Inflation has been plaguing Americans throughout 2022. While it cooled down in October, at 7.7%, consumers are feeling the pinch every day.
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Gas and food prices soared notably. Not surprisingly, 42% of Americans said rising food costs impacted their finances the most in 2022, while 24% said rising gas costs affected them the most, according to a new GOBankingRates survey.
These two items have seen their prices steadily creeping up throughout the year. Here’s a look at the numbers and what can be done to alleviate these financial hits in 2023.
Food Costs Are Up Over 10%
For the month of October, the Consumer Price Index (CPI) food index increased 0.6%, bringing it to a whopping 10.9% annual increase, according to the latest Bureau of Labor Statistics (BLS) data. The food-at-home index was up 12.4% over the past 12 months.
Eating out got more expensive, too. The food-away-from-home index also increased in October — up 0.9%, rising 8.6% over the last year.
In October, the index for meats, poultry, fish and eggs increased 0.6% and the index for cereals and bakery products was up 0.8%. Over the past 12 months, egg prices have increased an eye-popping 43%.
On the other hand, the food indexes decreasing for the month include fruits and vegetables, which fell 0.9%, as well as dairy and related products, which fell 0.1%.
Gas Prices Are Up 17.5% since 2021
The other item that saw notable price increases in 2022 is gas, partly due to inflation, supply and demand imbalances and the Russian invasion of Ukraine.
In October, the gasoline index rose 3% over the month, rising 17.5% over the past 12 months, BLS data shows.
Some experts also blame price gouging by oil companies.
“A windfall profits tax is badly needed if we hope to end the blatant price gouging of American consumers by the largest oil and gas companies,” said Jordan Schreiber, director of energy and environment at Accountable.US. “For far too long, Big Oil’s price gouging has gone unchallenged, allowing the industry to artificially inflate prices and give billions of dollars to their already wealthy shareholders — all at the expense of hard-working consumers.”
How To Lower Food Costs
Gretchen Scheiman, VP of marketing at DailyPay, said that with the soaring food prices — either at home or at restaurants — it’s time to pare down costs with smart shopping strategies.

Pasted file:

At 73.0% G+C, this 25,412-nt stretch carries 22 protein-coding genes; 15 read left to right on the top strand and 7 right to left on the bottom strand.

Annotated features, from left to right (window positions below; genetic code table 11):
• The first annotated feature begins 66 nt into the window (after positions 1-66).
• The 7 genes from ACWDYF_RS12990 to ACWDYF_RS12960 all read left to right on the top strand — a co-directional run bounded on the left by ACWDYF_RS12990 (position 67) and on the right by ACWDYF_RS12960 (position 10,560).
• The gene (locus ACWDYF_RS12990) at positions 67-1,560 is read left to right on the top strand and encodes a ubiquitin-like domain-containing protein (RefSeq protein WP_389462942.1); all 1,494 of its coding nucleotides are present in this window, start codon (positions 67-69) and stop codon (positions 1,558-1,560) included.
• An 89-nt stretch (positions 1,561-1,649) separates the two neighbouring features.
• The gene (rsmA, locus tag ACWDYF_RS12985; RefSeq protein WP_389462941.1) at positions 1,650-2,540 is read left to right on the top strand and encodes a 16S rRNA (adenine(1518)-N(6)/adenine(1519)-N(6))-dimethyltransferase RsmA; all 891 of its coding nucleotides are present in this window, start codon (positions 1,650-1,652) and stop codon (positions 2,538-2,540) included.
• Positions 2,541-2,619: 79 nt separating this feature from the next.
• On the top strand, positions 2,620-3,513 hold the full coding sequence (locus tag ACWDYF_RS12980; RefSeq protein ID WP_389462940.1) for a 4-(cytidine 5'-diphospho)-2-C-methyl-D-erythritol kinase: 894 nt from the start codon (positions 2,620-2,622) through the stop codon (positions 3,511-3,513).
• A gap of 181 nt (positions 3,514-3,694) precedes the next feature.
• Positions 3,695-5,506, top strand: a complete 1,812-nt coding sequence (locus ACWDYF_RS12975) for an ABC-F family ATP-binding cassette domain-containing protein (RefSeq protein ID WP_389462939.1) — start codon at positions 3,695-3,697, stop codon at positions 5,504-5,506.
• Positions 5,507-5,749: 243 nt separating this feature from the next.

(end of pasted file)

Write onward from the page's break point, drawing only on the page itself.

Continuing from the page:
“Buy in bulk when you can and avoid paying for brand names when a generic brand might provide the same quality,” Scheiman said. “Also, keep an eye out for coupons or store discounts that can lower those costs even further.”
“Food is not elastic. You need to eat, but it is possible to squeeze some savings around the margins,” said Chris Motola, economic analyst at MerchantMaverick.com. “Unfortunately, this takes a fair amount of your time. You can keep track of specific items and switch your buying and eating habits in response. Compare the value proposition of dining out versus at home. You can even adopt dietary changes that can reduce costs.”
Working Around High Gas Prices
Not surprisingly, when asked what Americans would like to have happen the most in 2023, the No. 1 answer in the GOBankingRates survey was for inflation to ease substantially (38% listed that first). Not far behind, 30% of consumers want gas prices to drop substantially.
Soaring gas prices had a devastating effect on people’s finances earlier this year — especially for hourly workers, Scheiman said. One solution people have used to mitigate the impact and cut down on gas expenses is carpooling to work.
“Others turned to mass transit or even bikes/electric scooters for their daily commute,” Scheiman added. “Some companies offered creative perks such as commuting stipends, gas vouchers or on-demand pay to help manage high travel costs.”
In terms of solutions for the coming year to cut down on gas expenses, some experts say a unique “fix” for some Americans has been to move abroad.
“More and more people than before are moving on a semi-temporary basis to countries that are more affordable and that provide a better quality of life,” said Orestes Fintiklis, chief of corporate strategy at Mondee. “This trend is magnified by the strength of the U.S. dollar, which is inducing more Americans not only to consider living abroad as digital nomads — and still continue to earn their living in U.S. dollars — but also allocating a larger portion of their holidays to international destinations vs. domestic ones.”
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